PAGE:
Manga Study Guide: Barefoot Gen/Bubbles
Manga Conventions: Thought BubbleEdit
Thought bubbles, also called Fukidashi in Japanese, are usually used for expressing the thoughts of characters. Some manga authors come up with their original thought bubbles, but their fundamental basics are same enough for the readers to notice that the character is thinking in his or her head.
There are two basic types of thought bubbles:
One is a very common and widely-accepted thought bubble that resembles a cloud. This thought bubble comes with small circles that connect the person's head to the thought bubble.
Another type is a thought bubble that is more commonly used in manga. The thought bubble is an oval that has lines going out from it, and text in the centre of the thought bubble. It is usually used to express character’s voice or opinion that is powerful although other characters cannot hear it. This type is also used to express telepathy. These thought bubbles are placed close to the character who is speaking. As stated before, authors of manga can create their original thought bubble. For example, instead of lines, it can be dots that is radiating, or just fuzzy outline which is often used in Shojo Manga (manga for young girls).
‘Barefoot Gen’ uses thought bubble in shape of a cloud, but it is rarely used in the book.Usually, thought bubbles are used often to express the character’s opinion, because it is not a conversation and the characters do not feel the need to share their opinion. For example, it will be unrealistic if the character suddenly starts talking to a nearby person about the day’s weather. But in ‘Barefoot Gen’, although many views and opinions are expressed, they always talk about it to somebody or something. This can be seen in page 104, where Gen’s father begs to stop the war. Gen’s father looks in the direction of Iwakuni where Americans are bombing, and it seems as though Gen’s father is talking to the Americans or the war itself. The only situations where thought bubbles are used are when the character is thinking to themselves about personal things. Such as when they are offending somebody else. An example of this is in page 63 of ‘Barefoot Gen’, where both Gen and the chairman insults at each other, but without saying it out loud. It can be inferred that Keiji Nakazawa used speech bubbles for when he wants a strong message delivered to the readers. And because there are many strong messages concerning war and peace, many characters, especially the Nakazawa family speaks their mind out.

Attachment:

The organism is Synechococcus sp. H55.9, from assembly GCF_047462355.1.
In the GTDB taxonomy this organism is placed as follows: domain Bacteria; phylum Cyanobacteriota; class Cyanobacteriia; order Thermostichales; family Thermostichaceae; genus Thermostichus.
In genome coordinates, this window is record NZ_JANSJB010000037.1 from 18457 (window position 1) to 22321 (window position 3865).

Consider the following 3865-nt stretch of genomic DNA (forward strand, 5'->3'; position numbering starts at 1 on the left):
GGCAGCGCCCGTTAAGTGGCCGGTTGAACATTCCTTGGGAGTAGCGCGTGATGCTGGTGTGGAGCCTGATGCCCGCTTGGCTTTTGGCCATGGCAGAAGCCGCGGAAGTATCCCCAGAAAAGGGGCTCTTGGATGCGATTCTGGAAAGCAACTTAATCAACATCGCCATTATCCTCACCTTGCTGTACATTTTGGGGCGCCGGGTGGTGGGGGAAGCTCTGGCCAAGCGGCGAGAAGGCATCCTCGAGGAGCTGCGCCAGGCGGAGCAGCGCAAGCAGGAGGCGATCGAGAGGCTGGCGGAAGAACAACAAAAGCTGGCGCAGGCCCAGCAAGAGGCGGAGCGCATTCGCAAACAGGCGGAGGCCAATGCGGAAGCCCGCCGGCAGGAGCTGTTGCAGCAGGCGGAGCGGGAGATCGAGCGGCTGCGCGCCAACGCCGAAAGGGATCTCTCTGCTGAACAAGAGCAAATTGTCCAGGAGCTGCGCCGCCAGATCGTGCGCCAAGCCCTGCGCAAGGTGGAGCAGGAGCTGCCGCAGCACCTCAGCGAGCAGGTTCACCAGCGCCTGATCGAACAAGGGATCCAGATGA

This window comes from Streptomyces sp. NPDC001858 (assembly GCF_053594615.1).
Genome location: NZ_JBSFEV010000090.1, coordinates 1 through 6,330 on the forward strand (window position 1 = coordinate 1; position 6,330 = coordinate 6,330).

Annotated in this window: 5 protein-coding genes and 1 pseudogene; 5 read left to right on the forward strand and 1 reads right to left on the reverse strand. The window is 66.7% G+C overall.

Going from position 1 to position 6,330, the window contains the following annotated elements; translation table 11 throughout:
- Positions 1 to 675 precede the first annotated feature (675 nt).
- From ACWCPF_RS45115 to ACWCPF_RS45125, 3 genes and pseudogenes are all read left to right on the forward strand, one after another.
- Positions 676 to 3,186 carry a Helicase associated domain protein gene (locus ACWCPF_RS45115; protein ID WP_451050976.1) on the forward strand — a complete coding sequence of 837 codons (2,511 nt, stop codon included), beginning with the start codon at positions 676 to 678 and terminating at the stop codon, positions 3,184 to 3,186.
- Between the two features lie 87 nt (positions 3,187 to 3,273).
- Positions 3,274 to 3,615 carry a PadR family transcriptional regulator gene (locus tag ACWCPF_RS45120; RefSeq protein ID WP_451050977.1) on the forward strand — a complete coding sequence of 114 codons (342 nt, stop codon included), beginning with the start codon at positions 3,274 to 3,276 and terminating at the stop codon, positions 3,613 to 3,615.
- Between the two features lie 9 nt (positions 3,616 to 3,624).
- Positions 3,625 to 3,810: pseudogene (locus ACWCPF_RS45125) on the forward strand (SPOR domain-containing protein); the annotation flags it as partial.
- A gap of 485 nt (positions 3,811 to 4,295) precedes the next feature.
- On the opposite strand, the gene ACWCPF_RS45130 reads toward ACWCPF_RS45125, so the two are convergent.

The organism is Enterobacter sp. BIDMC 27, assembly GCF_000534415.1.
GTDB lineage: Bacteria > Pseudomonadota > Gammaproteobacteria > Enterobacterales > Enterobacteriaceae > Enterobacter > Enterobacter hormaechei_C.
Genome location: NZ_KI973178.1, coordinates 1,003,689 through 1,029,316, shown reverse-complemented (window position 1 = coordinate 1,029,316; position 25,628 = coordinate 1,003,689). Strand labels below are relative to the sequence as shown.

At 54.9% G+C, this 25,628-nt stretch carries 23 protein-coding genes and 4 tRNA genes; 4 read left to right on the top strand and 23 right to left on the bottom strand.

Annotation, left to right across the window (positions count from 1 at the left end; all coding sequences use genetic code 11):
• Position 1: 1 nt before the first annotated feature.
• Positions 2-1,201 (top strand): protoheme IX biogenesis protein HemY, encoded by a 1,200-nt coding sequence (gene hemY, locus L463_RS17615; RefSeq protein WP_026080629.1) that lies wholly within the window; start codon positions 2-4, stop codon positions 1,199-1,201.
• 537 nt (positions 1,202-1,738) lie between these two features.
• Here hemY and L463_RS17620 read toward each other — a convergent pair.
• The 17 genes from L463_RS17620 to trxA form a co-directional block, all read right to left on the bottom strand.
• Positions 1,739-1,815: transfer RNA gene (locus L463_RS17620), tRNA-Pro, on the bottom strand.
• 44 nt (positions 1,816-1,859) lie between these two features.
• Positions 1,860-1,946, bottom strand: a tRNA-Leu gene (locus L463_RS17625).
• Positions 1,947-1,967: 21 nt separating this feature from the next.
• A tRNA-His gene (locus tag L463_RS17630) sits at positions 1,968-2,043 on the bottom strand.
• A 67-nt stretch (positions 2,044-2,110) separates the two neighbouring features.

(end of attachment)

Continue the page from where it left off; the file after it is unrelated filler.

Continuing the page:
Manga conventions dialogue bubbleEdit
Dialogue balloons are a graphic convention used most commonly in manga books, comic strips and strips and cartoons to allow words to be understand as representing the dialogue of a given character in the comic. -Speak tails are small, dedicate or even missing, usually over character’s head.The normal talk’s bubble are circles with tails.
Bubbles representing different character’s dialogue features different edge designs.One character’s dialogue might be inside perfectly oval dialogue bubbles, while their companion’s dialogue falls into a geometric shape.
If a character is upset, the text bubble may be jagged to emphasize this emotion without words.